By Dr. Richard A. Gabriel
Author, No More Heroes: Madness and Psychiatry in War
A. Gabriel was Professor of Politics and History and Director of
Advanced Courses in the Department of National Security and Strategy at
the U.S. Army War College in Carlisle, Pennsylvania before retiring to
write full-time. Dr. Gabriel held faculty positions at the University
of New Hampshire, University of Massachusetts at Lowell, and was a
tenured full professor at St. Anselm College before assuming the post
at the Army War College. He has taught graduate and undergraduate
courses, and has served as a consultant for the House and Senate Armed
Services Committees. He has held the visiting chair in Ethics and
Humanities at the Marine Corps University at Quantico, Virginia, and
currently teaches ethics, humanities and leadership in the MBA program
at Daniel Webster College. More about Dr. Gabriel following this Afterword
Lewis Perdue's fascinating new book, Perfect Killer, is the first attempt in the popular literature to bring to the attention of the public a major problem facing modern armies, particularly, the U.S. army now committed to combat in Iraq.
The intensity of modern war, especially the close urban combat in which the American Army now finds itself engaged, produces high levels of stress and fear which cause most soldiers (more than 80%!) not to fire their weapons as they seek to avoid the natural human revulsion to killing another human being. Over time, prolonged fear and the revulsion to killing produce high levels of psychiatric casualties that threaten to cripple combat efficiency. The military's response has been to seek chemical means to solve the problem. These attempts, and the threats they pose to the soldier's humanity, are the important subjects treated in Perdue's book as he attempts to bring these issues to the attention of the American public.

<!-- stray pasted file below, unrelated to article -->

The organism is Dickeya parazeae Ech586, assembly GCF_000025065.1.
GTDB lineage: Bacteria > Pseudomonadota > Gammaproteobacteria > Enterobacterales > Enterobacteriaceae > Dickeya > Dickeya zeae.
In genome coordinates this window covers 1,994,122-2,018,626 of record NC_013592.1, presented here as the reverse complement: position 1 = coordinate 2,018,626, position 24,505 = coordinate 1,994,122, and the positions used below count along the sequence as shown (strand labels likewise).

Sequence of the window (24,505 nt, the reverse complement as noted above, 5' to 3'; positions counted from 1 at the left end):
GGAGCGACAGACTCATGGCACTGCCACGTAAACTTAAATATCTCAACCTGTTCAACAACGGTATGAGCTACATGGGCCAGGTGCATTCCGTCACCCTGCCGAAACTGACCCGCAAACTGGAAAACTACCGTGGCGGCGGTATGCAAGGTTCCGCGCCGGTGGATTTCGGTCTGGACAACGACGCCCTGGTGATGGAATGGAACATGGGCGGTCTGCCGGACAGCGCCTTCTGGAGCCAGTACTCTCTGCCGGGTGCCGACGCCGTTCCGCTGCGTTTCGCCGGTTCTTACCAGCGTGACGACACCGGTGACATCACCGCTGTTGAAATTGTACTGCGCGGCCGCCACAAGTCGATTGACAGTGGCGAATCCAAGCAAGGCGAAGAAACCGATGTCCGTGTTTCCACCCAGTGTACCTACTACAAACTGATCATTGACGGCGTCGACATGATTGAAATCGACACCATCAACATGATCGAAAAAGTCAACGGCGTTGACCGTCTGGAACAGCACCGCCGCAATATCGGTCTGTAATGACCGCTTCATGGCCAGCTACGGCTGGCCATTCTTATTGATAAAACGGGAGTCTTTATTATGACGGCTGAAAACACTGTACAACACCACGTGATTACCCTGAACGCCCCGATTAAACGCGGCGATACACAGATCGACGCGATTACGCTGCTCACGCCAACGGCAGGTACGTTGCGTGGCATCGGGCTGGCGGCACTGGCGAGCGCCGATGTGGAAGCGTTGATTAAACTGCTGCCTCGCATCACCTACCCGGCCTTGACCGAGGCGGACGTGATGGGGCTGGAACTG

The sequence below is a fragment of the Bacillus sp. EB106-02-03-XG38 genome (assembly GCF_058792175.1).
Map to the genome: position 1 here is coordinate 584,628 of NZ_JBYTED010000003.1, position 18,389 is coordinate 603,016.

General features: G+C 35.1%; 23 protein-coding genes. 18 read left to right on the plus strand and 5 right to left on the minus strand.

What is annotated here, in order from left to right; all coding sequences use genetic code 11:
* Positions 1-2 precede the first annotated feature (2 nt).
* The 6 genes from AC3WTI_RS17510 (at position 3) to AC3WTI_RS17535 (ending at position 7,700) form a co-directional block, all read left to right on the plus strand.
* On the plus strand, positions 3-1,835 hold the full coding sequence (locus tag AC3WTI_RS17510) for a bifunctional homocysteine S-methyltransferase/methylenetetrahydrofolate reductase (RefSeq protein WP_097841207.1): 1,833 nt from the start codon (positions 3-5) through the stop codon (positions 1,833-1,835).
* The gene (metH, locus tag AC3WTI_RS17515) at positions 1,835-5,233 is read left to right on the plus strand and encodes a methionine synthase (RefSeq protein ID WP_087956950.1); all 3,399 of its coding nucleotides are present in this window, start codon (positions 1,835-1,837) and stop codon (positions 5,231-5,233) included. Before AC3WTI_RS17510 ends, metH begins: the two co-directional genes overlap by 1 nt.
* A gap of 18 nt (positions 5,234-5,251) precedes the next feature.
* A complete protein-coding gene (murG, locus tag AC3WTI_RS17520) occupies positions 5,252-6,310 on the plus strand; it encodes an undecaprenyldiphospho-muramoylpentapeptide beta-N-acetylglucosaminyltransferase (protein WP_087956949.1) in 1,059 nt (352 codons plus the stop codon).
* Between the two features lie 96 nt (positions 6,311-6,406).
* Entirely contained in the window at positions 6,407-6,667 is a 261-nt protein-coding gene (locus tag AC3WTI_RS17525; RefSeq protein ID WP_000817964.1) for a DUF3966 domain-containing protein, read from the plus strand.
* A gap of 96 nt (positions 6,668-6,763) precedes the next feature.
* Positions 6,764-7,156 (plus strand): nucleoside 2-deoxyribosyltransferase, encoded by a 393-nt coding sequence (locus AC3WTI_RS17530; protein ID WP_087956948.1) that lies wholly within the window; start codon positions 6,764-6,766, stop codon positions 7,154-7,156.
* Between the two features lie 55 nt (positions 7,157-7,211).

The idea of trying to control the soldier's fear through chemical means so that he may kill more efficiently is very old indeed, beginning at least two thousand years before Rome when the Koyak and Wiros tribes of Central Russia perfected a powerful amphetamine drug from the Amanita Muscaria mushroom which rendered the soldier highly resistant to pain and exhaustion even as it stimulated him to greater physical endurance. In the Thirteenth Century the Crusaders fought a band of Moslem warriors known as the hashhashin, so called because they used hashish prior to battle to reduce fear and control pain. The Spanish conquistador, Juan Pizzaro, fought Inca warriors whose resistance to pain and fear was increased by chewing the coca leaf from which cocaine is derived. From its earliest days the British navy has given its sailors rum before and after battle, and the Russian army in both World Wars provided their soldiers with a number of chemical compounds derived from plants (valeriana) to improve their fighting ability. During the Vietnam War, American soldiers routinely used marijuana, alcohol, and hard drugs like heroin to help them overcome the fear and stress of battle.
But what modern armies have in mind far surpasses anything tried in the past. Biology and chemistry have combined in the modern age to produce the science of biochemistry. Armed with this new knowledge, the military research establishments of the United States, Russia, and Israel have set for themselves the task of abolishing fear in the soldier to make him a more efficient killing machine. The next revolution in military power will occur not in weapons technology, but in biochemistry that will make it possible for soldiers to better endure the conditions of modern war. If the search is successful, and it almost inevitably will be, the fear of killing and death will be banished and with it will go man's humanity and his soul. The chemical soldier will become a terrifying reality.